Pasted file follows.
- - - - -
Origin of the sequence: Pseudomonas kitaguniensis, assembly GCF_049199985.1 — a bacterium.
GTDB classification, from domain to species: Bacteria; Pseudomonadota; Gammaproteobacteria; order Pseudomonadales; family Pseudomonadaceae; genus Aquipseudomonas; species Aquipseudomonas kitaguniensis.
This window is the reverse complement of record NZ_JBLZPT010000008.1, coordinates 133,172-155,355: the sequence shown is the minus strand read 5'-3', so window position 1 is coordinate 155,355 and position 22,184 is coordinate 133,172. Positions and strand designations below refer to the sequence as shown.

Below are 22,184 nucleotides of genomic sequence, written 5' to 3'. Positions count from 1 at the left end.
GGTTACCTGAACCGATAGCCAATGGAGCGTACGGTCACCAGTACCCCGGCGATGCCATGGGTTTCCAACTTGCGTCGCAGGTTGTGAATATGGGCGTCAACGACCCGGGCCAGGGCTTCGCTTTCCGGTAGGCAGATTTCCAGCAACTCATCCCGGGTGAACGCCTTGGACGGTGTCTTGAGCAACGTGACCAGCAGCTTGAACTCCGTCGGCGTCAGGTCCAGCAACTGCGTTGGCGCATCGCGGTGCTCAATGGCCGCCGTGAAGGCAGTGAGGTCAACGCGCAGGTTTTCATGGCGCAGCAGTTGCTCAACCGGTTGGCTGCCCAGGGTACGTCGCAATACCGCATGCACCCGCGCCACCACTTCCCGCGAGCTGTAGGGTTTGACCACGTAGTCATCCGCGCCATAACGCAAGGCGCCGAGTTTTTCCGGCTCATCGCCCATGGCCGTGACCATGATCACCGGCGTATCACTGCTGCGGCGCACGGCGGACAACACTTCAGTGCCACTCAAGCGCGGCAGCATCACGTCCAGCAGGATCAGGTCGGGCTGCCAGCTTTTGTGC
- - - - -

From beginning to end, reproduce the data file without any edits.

Origin of the sequence: Pseudomonas kitaguniensis, assembly GCF_049199985.1 — a bacterium.
GTDB classification, from domain to species: Bacteria; Pseudomonadota; Gammaproteobacteria; order Pseudomonadales; family Pseudomonadaceae; genus Aquipseudomonas; species Aquipseudomonas kitaguniensis.
This window is the reverse complement of record NZ_JBLZPT010000008.1, coordinates 133,172-155,355: the sequence shown is the minus strand read 5'-3', so window position 1 is coordinate 155,355 and position 22,184 is coordinate 133,172. Positions and strand designations below refer to the sequence as shown.

Below are 22,184 nucleotides of genomic sequence, written 5' to 3'. Positions count from 1 at the left end.
GGTTACCTGAACCGATAGCCAATGGAGCGTACGGTCACCAGTACCCCGGCGATGCCATGGGTTTCCAACTTGCGTCGCAGGTTGTGAATATGGGCGTCAACGACCCGGGCCAGGGCTTCGCTTTCCGGTAGGCAGATTTCCAGCAACTCATCCCGGGTGAACGCCTTGGACGGTGTCTTGAGCAACGTGACCAGCAGCTTGAACTCCGTCGGCGTCAGGTCCAGCAACTGCGTTGGCGCATCGCGGTGCTCAATGGCCGCCGTGAAGGCAGTGAGGTCAACGCGCAGGTTTTCATGGCGCAGCAGTTGCTCAACCGGTTGGCTGCCCAGGGTACGTCGCAATACCGCATGCACCCGCGCCACCACTTCCCGCGAGCTGTAGGGTTTGACCACGTAGTCATCCGCGCCATAACGCAAGGCGCCGAGTTTTTCCGGCTCATCGCCCATGGCCGTGACCATGATCACCGGCGTATCACTGCTGCGGCGCACGGCGGACAACACTTCAGTGCCACTCAAGCGCGGCAGCATCACGTCCAGCAGGATCAGGTCGGGCTGCCAGCTTTTGTGC